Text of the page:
• The United States Patent Office (USPTO) has published a notice effectively stating that the USPTO's computer programs require that patent applicants reference both a serial number and indicate whether an application is a continuation or continuation-in-part. Stephen G. Kunin, Benefit of Prior-Filed Application, USPTO Official Gazette 18 Mar. 2003. The present Applicant Entity (hereinafter “Applicant”) has provided above a specific reference to the application(s) from which priority is being claimed as recited by statute. Applicant understands that the statute is unambiguous in its specific reference language and does not require either a serial number or any characterization, such as “continuation” or “continuation-in-part,” for claiming priority to U.S. patent applications. Notwithstanding the foregoing, Applicant understands that the USPTO's computer programs have certain data entry requirements, and hence Applicant is designating the present application as a continuation-in-part of its parent applications as set forth above, but expressly points out that such designations are not to be construed in any way as any type of commentary and/or admission as to whether or not the present application contains any new matter in addition to the matter of its parent application(s).
  • All subject matter of the Related Applications and of any and all parent, grandparent, great-grandparent, etc. applications of the Related Applications is incorporated herein by reference to the extent such subject matter is not inconsistent herewith.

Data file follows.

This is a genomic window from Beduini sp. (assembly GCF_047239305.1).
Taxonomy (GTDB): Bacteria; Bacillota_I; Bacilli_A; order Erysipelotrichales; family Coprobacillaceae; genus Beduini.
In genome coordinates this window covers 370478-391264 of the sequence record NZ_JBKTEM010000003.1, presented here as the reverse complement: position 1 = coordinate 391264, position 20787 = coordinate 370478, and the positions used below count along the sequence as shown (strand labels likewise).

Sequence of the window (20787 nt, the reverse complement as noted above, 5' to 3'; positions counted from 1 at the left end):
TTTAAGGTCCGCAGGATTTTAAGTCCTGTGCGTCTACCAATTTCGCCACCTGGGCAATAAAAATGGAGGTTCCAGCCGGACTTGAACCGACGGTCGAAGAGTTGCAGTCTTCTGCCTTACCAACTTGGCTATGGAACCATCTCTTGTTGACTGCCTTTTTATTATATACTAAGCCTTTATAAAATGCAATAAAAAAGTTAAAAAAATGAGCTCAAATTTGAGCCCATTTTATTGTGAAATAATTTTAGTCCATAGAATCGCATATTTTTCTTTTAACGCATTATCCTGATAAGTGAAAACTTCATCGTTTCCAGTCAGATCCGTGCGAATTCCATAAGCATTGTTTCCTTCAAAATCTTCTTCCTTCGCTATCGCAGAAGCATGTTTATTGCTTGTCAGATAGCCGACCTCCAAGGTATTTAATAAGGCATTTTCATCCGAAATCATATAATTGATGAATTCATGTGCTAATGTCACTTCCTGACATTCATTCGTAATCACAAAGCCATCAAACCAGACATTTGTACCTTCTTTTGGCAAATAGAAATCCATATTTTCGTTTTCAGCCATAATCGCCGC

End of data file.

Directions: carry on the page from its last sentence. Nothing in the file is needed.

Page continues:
• BACKGROUND OF THE INVENTION
  • 1. Field of the Invention
  • Embodiments of the present invention relate generally to data capture using optical character recognition (OCR), and specifically to a method and system for automatic classification of different types of documents, especially different kinds of forms.
  • 2. Related Art
  • According to known methods of text pre-recognition, an image is parsed into regions containing text and/or non-text regions, with further dividing said text regions into objects, containing strings, words, character groups, characters, etc.
  • Some known methods preliminarily use document type identification for narrowing a list of possible document types by examining the document logical structure.
  • According to this group of methods, the document type identification is an independent step of document analysis, forestalling logical structure identification. Only after identifying a document type and its properties list can the logical structure thereof be determined. Also, identifying document structure may be an integral part of a logical structure identification process. In this case, the document type that fits closer to the analyzed image is selected.